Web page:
4 – Don’t focus on losing “weight” to improve your power to weight ratio. When you focus on losing weight you end up losing fat and muscle mass. The problem is that as we age it becomes much easier to add the fat mass back on and much harder to add the muscle mass.

Muscle mass is our primary source of strength and power and shouldn’t be squandered unless absolutely necessary. Plus you may find that adding some muscle mass might actually help your performance on the trail. I’ve heard from many riders who found that adding 5-10 pounds of quality muscle – plus the strength gains that came with it – helped them ride faster and longer.

While I’m not there yet (I’m a few months from being 39 at the time of writing this) I can already see how these strategies will serve me well for decades to come. I see a lot of riders who ignored these things and relied on the advantages of youth for too long. They don’t look very healthy off of the bike and I can see their performance on the bike suffering as well.

I also have worked with and heard from riders 40, 50 and 60+ years of age who haven’t ignored these facts and have found that they could rewind the clock. They are out riding riders who are 20+ years younger than them, all thanks to the fact that they stay mobile, strong, and avoid grinding up every hill in the adult fetal position.

You don’t have to “get old” like everyone else you see around you. It is possible to stay young at heart and have a body that can (mostly) keep up as well. Just don’t get stiff, weak and give into what feels “easier” all the time.

At the end of the day kicking ass on the trail is a mindset no matter how old you are. And part of that mindset is doing the things you need to do off the bike, so you can kick ass on the bike. Hopefully I’ve inspired some of you to take action and do something instead of waiting to be ground down by time and gravity.

I’ve got a lot of great stuff on my blog and a lot of great training programs you can invest in that can help you get started. If you have any questions on what you can do keep kicking ass on the trail at 40 and beyond just post them below this article, I’d be happy to help get you on the right track.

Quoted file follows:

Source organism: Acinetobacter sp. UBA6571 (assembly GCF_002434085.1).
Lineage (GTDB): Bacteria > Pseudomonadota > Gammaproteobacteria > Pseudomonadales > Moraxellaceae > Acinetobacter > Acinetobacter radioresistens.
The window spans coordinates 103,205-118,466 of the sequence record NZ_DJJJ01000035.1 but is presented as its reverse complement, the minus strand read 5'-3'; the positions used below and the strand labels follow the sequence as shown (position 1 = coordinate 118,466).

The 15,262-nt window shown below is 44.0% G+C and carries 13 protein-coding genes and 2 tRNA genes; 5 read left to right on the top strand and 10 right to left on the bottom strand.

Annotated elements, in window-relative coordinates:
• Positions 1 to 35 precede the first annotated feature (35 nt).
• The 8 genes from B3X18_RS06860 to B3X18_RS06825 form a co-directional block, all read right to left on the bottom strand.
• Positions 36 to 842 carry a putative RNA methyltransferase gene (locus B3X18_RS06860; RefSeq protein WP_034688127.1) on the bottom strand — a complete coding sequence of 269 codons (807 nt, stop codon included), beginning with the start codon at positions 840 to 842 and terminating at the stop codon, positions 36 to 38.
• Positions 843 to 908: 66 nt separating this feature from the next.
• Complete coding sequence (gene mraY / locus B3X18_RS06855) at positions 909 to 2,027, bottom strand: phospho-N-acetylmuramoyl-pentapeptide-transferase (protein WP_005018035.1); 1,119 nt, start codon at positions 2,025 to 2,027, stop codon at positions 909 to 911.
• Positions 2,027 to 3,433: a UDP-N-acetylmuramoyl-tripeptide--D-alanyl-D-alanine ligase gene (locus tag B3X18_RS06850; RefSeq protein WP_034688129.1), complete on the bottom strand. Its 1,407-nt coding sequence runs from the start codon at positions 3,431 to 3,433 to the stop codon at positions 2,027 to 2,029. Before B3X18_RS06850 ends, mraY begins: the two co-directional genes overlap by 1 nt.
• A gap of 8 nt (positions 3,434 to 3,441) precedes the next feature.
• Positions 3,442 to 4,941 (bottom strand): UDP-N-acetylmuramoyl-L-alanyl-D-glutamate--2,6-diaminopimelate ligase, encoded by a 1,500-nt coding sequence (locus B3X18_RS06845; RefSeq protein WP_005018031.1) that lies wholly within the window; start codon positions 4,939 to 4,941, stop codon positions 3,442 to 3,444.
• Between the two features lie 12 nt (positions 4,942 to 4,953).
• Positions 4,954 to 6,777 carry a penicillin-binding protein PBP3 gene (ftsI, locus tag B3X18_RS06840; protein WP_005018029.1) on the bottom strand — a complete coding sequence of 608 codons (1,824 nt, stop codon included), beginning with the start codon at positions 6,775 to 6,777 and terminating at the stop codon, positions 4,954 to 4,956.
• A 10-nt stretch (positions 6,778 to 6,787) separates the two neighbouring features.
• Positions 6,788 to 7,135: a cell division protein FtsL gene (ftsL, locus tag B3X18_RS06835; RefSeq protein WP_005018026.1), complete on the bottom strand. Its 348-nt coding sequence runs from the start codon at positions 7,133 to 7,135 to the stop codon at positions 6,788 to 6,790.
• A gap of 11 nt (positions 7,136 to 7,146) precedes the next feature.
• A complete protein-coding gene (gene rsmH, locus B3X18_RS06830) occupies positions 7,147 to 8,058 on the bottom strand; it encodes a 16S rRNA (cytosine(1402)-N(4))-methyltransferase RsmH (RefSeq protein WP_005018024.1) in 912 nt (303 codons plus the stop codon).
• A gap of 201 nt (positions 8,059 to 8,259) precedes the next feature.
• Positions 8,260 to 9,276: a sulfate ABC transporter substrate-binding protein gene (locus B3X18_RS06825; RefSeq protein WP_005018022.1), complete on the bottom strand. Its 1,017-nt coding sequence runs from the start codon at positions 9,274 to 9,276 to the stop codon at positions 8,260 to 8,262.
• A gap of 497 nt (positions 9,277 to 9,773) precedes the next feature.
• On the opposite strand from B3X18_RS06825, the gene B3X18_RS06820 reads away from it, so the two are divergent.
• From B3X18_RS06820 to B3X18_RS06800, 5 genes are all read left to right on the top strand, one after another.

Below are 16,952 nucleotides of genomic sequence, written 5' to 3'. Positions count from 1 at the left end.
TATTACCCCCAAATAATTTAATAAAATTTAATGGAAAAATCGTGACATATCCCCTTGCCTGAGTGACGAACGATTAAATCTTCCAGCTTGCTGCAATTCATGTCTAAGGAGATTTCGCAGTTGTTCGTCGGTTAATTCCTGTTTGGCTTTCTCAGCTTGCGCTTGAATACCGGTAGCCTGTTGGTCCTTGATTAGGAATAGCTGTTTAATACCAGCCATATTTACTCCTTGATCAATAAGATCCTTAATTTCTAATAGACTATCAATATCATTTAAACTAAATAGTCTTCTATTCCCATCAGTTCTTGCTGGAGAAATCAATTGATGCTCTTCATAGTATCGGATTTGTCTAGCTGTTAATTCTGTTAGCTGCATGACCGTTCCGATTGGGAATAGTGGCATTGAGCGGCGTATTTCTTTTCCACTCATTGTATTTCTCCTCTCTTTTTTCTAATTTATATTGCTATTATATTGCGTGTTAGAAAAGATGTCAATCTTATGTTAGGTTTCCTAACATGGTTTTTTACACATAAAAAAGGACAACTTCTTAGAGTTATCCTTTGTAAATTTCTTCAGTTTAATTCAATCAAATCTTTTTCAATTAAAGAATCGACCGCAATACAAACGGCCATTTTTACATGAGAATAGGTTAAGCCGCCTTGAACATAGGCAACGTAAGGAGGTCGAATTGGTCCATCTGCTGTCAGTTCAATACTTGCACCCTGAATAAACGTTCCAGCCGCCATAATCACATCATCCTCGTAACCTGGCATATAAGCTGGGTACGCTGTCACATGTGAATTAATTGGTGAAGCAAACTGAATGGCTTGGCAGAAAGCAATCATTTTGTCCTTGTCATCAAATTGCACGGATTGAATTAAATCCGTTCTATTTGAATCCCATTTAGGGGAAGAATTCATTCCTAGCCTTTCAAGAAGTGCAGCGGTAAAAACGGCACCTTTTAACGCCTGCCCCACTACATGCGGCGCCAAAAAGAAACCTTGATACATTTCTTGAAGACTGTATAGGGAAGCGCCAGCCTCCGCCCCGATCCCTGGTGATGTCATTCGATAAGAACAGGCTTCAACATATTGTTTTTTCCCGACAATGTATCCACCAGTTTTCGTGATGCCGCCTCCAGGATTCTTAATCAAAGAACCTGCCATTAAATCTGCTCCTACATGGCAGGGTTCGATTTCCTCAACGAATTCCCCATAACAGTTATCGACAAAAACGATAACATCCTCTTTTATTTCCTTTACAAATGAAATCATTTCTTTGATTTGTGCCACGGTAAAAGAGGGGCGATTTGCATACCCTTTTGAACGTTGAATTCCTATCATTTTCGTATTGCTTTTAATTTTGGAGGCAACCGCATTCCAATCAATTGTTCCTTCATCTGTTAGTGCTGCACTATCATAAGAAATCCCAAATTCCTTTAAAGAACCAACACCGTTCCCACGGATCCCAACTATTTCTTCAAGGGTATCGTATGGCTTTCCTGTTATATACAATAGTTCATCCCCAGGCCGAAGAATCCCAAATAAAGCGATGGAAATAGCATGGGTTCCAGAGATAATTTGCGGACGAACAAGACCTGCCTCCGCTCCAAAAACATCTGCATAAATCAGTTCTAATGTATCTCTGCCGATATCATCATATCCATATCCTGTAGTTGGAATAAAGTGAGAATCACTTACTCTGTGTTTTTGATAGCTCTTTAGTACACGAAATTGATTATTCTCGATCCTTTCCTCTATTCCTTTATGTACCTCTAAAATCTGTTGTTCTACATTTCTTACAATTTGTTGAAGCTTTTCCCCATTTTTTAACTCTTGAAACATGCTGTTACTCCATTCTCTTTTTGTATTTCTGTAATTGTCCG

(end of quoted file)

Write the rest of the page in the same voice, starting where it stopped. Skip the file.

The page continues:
And if you liked this article please click one of the Like or Share buttons below to help spread the word to fellow riders who could benefit from the info.

Until next time…

Ride Strong,

James Wilson

The Ultimate MTB Workout Program

The Ultimate MTB Workout ProgramThis workout program is designed with one simple purpose – to be the best mountain bike training program on the planet. When you are ready to take your training program to the highest level possible then you can’t do better than this workout program. Based on my years of working with some of the best riders on the planet, this truly is the Ultimate MTB Workout Program.
Learn More

Social Comments:

WordPress Comments:

  1. Chapstik says:

    Could not agree more with this. I just turned 44, do james’ kettle bell workouts three days a week along with regular foam rolling and stretching, and in seven years of mountain biking have never felt stronger or more capable on the trails. Riding just keeps getting better – I can stand and enjoy the challenge of steep climbs and smash the downs. Mountain biking for life!

    Reply • September 29 at 5:42 am
  2. Mick says:

    I am 54, but I don’t even think about that. I expect to keep up with anybody, but I don know that rest and kettle bell work and some body weight exersize keeps me from feeling stiff and weak. Since I’ve incorporated more foundation training, I’m back on my hard tail without issue. I feel like I’m improving rather than regressing. Thanks for the encouragement and advise.

    Reply • September 29 at 6:07 am